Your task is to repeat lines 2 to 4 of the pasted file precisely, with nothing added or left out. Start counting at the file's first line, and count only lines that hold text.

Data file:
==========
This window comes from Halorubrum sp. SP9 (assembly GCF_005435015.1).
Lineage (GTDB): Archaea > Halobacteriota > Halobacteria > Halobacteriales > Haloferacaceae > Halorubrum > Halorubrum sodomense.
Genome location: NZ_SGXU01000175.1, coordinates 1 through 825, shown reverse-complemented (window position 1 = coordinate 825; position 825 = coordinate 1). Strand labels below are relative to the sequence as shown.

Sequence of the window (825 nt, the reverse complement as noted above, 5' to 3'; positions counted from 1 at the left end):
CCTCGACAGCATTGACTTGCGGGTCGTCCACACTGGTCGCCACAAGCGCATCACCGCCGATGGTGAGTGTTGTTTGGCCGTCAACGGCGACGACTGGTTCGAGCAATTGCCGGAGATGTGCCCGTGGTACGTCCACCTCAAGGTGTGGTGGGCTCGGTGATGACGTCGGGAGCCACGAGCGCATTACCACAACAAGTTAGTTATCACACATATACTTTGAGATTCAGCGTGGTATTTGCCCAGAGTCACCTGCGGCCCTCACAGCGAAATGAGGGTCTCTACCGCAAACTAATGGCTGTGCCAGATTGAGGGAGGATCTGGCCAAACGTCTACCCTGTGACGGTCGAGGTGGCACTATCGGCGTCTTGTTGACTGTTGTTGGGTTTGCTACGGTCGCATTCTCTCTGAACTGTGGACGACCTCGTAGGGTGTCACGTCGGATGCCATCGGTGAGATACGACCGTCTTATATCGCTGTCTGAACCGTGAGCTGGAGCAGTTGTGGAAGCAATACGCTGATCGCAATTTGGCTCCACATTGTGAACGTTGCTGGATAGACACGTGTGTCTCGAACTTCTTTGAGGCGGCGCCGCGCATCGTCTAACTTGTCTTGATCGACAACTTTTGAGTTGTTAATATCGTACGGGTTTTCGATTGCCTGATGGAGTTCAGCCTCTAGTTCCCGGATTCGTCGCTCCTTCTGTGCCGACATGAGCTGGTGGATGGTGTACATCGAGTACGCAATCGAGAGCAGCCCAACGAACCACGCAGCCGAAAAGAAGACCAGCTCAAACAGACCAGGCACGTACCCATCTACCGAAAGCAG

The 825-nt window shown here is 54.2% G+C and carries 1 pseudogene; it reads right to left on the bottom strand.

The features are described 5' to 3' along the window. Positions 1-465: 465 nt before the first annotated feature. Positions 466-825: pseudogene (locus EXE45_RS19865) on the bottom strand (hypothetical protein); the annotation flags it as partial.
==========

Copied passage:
Lineage (GTDB): Archaea > Halobacteriota > Halobacteria > Halobacteriales > Haloferacaceae > Halorubrum > Halorubrum sodomense.
Genome location: NZ_SGXU01000175.1, coordinates 1 through 825, shown reverse-complemented (window position 1 = coordinate 825; position 825 = coordinate 1). Strand labels below are relative to the sequence as shown.

Sequence of the window (825 nt, the reverse complement as noted above, 5' to 3'; positions counted from 1 at the left end):